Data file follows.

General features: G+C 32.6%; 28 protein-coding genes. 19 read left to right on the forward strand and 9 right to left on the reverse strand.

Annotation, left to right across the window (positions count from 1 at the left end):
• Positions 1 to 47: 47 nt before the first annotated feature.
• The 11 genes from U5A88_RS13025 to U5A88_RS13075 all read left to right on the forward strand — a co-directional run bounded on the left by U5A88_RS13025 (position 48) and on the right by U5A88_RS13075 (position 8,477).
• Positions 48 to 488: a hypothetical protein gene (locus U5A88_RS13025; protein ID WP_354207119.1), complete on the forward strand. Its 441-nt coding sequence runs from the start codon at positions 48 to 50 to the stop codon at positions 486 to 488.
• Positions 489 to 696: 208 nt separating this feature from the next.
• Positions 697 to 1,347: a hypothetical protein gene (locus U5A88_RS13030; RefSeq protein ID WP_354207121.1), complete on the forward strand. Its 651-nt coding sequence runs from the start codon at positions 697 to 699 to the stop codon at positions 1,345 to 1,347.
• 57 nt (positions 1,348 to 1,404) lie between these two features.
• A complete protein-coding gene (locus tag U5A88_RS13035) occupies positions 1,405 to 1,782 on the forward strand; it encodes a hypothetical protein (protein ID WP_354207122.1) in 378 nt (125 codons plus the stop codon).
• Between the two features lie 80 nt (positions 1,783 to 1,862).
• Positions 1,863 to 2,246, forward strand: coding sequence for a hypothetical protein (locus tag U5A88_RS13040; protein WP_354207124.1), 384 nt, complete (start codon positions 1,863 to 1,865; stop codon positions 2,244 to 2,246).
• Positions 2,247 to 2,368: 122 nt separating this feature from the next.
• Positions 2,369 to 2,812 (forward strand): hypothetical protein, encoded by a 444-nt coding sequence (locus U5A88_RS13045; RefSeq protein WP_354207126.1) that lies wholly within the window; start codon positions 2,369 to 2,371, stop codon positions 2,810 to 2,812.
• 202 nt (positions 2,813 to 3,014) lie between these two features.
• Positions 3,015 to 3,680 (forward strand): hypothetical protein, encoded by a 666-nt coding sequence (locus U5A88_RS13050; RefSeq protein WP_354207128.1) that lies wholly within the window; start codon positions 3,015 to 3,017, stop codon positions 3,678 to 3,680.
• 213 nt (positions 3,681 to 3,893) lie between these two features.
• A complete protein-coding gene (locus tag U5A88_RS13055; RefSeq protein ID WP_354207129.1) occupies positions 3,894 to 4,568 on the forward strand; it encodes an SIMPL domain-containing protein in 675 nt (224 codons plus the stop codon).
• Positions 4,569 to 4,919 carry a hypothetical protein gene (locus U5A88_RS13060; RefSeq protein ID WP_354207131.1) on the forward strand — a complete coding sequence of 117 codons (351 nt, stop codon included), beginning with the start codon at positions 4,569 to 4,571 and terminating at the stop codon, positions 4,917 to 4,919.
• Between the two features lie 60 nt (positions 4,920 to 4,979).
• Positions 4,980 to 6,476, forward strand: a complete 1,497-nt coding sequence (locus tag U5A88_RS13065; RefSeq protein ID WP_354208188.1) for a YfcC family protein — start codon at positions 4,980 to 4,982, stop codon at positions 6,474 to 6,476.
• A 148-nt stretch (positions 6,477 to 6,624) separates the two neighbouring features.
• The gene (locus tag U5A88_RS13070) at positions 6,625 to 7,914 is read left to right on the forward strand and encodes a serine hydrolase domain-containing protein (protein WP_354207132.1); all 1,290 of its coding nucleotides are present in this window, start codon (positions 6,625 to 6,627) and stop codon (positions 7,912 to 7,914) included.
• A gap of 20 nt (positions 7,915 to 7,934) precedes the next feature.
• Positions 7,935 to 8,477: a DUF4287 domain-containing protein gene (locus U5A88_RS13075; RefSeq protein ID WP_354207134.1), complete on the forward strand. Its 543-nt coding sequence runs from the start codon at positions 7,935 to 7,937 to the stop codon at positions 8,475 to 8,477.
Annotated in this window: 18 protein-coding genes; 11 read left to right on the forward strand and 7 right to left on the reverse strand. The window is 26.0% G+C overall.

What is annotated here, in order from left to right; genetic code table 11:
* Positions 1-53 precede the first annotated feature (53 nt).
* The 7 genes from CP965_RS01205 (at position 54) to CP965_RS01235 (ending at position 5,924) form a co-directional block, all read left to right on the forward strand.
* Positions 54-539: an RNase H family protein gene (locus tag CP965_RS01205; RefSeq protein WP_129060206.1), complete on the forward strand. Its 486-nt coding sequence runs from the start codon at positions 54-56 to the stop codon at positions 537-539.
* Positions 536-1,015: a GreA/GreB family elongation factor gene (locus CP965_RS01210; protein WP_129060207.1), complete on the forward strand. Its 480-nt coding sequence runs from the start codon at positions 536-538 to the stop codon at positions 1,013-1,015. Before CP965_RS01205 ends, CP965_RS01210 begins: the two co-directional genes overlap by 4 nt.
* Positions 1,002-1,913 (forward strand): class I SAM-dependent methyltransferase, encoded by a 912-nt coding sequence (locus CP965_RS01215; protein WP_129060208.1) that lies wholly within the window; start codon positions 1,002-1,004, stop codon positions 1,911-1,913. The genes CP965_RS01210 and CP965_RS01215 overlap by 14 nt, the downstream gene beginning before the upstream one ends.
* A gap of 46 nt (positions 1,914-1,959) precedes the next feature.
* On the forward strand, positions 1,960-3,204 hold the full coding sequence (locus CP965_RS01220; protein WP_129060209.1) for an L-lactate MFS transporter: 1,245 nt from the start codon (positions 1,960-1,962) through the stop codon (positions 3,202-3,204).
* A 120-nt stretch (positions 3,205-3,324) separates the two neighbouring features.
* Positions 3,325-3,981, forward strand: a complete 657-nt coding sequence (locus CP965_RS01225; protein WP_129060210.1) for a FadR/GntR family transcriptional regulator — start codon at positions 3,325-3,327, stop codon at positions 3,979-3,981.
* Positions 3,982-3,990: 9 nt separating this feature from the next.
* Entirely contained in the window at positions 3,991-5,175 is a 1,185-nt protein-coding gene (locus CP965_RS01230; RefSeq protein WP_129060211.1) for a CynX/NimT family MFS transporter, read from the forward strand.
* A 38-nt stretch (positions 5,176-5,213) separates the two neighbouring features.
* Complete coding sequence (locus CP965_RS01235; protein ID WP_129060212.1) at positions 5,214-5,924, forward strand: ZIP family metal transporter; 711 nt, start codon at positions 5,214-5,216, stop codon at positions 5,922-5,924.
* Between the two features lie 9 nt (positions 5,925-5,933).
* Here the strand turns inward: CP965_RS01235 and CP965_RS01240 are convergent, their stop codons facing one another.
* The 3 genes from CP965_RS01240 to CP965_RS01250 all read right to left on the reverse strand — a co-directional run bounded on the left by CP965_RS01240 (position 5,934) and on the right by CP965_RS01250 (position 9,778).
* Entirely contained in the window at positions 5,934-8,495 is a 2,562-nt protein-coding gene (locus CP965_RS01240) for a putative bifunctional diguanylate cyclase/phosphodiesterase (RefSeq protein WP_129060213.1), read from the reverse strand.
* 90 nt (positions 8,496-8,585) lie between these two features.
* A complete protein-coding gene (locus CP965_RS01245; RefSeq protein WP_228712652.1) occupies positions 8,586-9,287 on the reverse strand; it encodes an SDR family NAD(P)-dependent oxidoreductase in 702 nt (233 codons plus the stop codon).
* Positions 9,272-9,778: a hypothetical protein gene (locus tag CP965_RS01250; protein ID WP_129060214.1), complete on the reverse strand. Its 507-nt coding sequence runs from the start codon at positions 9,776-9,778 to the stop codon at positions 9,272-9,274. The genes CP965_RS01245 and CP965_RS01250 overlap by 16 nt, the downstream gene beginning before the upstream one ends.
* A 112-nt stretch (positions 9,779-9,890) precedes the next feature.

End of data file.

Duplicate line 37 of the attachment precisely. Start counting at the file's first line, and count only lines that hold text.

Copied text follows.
* Entirely contained in the window at positions 3,991-5,175 is a 1,185-nt protein-coding gene (locus CP965_RS01230; RefSeq protein WP_129060211.1) for a CynX/NimT family MFS transporter, read from the forward strand.